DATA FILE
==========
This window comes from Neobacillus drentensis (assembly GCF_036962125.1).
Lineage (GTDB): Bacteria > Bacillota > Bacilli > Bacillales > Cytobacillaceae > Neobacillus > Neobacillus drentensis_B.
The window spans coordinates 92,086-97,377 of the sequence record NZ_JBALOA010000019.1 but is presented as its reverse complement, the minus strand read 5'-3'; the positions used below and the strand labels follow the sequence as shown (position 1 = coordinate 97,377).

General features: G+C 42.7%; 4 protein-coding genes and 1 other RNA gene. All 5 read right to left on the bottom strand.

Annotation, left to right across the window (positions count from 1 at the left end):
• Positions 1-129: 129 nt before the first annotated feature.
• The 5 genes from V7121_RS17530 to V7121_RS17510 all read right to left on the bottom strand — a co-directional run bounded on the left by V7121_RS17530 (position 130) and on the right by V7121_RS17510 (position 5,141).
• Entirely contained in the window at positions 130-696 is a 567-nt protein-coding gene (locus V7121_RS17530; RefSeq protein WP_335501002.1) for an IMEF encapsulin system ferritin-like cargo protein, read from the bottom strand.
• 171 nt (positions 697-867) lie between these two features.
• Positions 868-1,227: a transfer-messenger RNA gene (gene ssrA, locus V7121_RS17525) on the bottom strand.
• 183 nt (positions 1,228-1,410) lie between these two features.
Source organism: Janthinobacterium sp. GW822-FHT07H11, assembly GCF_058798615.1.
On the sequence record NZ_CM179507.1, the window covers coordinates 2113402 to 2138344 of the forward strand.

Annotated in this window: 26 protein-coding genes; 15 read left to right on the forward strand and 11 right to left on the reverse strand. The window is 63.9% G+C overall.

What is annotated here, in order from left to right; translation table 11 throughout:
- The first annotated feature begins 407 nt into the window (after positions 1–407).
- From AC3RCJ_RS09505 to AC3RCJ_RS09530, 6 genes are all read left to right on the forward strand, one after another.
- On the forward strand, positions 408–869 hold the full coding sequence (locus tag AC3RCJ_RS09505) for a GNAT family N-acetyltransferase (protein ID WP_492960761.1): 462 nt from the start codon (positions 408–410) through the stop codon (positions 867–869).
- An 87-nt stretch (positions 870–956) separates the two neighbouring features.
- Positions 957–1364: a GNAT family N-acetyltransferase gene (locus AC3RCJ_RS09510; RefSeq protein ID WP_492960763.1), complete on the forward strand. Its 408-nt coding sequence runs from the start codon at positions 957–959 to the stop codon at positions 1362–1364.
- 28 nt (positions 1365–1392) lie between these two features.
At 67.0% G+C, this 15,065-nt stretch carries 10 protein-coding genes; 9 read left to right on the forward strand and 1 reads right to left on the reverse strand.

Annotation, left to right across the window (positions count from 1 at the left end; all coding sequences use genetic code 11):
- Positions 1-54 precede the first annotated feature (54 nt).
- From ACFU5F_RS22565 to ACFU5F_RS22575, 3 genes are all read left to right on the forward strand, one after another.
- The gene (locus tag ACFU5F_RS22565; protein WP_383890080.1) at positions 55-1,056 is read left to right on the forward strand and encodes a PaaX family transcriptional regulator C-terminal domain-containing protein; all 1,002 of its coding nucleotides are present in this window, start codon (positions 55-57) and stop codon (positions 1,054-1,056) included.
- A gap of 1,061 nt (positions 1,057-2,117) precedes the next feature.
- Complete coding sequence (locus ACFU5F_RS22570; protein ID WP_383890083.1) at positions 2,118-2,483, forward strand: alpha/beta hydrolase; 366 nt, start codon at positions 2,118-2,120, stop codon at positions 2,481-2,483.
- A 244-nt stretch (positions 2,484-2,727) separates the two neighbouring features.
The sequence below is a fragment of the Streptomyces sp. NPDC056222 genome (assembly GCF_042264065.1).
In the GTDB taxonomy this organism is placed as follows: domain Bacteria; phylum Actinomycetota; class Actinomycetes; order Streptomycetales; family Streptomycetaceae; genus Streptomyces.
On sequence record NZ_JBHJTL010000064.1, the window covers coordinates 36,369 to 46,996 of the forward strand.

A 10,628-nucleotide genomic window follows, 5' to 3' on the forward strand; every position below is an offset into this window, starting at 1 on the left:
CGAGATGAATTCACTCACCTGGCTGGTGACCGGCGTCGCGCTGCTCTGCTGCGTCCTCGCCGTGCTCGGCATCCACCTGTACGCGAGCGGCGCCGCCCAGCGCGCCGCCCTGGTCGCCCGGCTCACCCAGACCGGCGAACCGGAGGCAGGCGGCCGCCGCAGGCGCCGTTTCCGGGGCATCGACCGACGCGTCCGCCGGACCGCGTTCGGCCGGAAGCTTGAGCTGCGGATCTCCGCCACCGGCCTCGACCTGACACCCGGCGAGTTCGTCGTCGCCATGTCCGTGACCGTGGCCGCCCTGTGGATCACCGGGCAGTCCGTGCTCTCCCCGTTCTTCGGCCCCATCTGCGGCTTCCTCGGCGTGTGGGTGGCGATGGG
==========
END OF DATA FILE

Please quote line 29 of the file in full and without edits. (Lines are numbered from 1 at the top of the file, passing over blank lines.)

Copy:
- A 244-nt stretch (positions 2,484-2,727) separates the two neighbouring features.